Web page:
• when looking for a house, it never occured to you to avoid the highway so you don’t get so many comments about whether or not your crop’s rows are straight
  • you have no idea where your nearest gravel supplier is
  • you don’t have to install anything on your roof before you can watch TV
  • you think a lagoon is something from Scooby-Doo
  • when driving down the road, you can’t identify some of the crops alongside it
  • you’ve never driven down a road with crops next to it
  • your indoor plumbing still works when the electricity is off
    alternative test for Amish: the nearest phone is less than a mile away
  • you moved to the area from out of state last week, and you haven’t met any distant relatives (or at least made any distant connections) yet
  • when people refer to “the Old Country”, you wonder which country they mean
  • families whose native language isn’t English have probably lived in the United States for less than 100 years where you live
  • something more than 30 years old would never be considered “new”
  • you know less than 10 that can remember a time when electric service wasn’t available in the area
  • you’ve never lamented the invention of touch-tone dialing, since you don’t miss getting updates on the local news from the operator
  • when doing genealogy research, you start somewhere other than the church archives
  • when someone suggests having dinner together, you ask “at which restaurant?” instead of “your place or mine?”
  • “at which restaurant” isn’t a stupid question where you live because there’s more than one good choice within 20 miles
  • less than half of the radio stations in your area have a noontime ag report
  • your high school sports teams have winning seasons periodically
  • your graduating class had more than 25 people
  • you think “the fifth grade teacher” is ambiguous because there are several 5th grade teachers at the local elementary school
  • you don’t think traffic is heavy if there’s someone ahead of you at the stop sign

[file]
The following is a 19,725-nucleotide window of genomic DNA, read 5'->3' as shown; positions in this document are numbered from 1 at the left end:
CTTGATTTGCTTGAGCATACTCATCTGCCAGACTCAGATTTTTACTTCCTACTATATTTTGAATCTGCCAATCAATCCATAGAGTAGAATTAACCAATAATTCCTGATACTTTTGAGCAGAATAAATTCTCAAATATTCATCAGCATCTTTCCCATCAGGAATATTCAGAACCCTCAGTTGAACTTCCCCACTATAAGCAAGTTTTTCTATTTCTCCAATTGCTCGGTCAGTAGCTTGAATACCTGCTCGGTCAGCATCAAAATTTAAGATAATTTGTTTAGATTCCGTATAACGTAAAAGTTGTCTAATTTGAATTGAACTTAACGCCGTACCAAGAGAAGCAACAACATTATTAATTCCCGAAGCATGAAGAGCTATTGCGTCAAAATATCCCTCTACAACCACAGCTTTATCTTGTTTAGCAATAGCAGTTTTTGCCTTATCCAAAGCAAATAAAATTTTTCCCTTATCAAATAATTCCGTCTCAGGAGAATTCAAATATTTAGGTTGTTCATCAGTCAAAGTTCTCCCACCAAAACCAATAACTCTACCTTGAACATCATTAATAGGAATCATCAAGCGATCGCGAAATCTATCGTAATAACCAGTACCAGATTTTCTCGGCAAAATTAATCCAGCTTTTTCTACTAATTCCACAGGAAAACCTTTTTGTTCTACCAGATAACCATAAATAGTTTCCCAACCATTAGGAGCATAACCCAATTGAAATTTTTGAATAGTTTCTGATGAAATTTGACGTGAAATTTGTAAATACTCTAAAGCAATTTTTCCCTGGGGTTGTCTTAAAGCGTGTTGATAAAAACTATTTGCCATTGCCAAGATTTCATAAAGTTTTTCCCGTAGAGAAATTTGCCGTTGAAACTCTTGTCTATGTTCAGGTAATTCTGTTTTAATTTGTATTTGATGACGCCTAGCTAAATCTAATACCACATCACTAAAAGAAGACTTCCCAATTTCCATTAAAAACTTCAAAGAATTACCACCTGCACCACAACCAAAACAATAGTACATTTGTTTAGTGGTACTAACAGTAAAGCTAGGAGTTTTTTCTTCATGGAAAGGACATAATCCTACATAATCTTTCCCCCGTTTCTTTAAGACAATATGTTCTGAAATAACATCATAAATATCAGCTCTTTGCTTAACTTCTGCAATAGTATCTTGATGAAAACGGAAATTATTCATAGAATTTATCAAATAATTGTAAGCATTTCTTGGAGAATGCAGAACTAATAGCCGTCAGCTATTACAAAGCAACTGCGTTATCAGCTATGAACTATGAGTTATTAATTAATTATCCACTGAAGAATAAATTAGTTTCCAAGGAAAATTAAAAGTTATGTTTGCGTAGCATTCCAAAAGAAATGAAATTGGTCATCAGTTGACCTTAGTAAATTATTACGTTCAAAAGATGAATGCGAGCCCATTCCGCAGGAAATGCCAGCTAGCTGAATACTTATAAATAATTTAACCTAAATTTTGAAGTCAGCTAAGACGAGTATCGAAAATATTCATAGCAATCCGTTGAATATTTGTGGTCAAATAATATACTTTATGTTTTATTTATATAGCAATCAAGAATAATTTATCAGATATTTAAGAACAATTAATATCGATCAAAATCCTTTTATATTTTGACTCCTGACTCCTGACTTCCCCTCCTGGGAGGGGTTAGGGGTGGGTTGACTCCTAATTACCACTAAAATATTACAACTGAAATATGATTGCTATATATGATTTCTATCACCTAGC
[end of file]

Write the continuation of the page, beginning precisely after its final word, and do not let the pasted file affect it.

• you don’t think that the mere presence of stop signs is a scary indicator of urban sprawl
  • as you stroll through a parking lot, there’s a car you don’t recognize
  • fresh horse droppings on the road might cause the city to send out a street cleaning team
  • you have no connections with people that can give you a discount on beef because it was alive on their farm last week

And the #1 way to tell you might not live in the country:

The waitress at a restaurant explains they’re out of chicken, and you think that means something other than your fried chicken will arrive 20 minutes late, but extra juicy.

Today’s Reading

I think I’ve enjoyed every Paul Graham essay I’ve ever read. He’s got a new one: What You’ll Wish You’d Known, a speech he was going to give at a high school. He persuasively undercuts most graduation speeches and provides an interesting outlook on life. I found his comments on procrastination and curiosity interesting. I, and a number of people I know, have both those qualities. Graham argues that they’re almost innate once you’ve found something you’re interesting in.

In true American fashion, after the school learned that Graham was going to say something interesting, they withdrew their invitation.

Someone in #haskell pointed me to Lambda the Ultimate, a great programming languages blog. While there, I read an interesting critique of OOP in general.

And finally, IBM has a great article on HaXml, advocating its use instead of DOM or SAX for processing XML and HTML documents. They have some quite effective examples to boost their point, too. I tried HaXml and I like it.

Reducing Health Care Costs While Expanding Coverage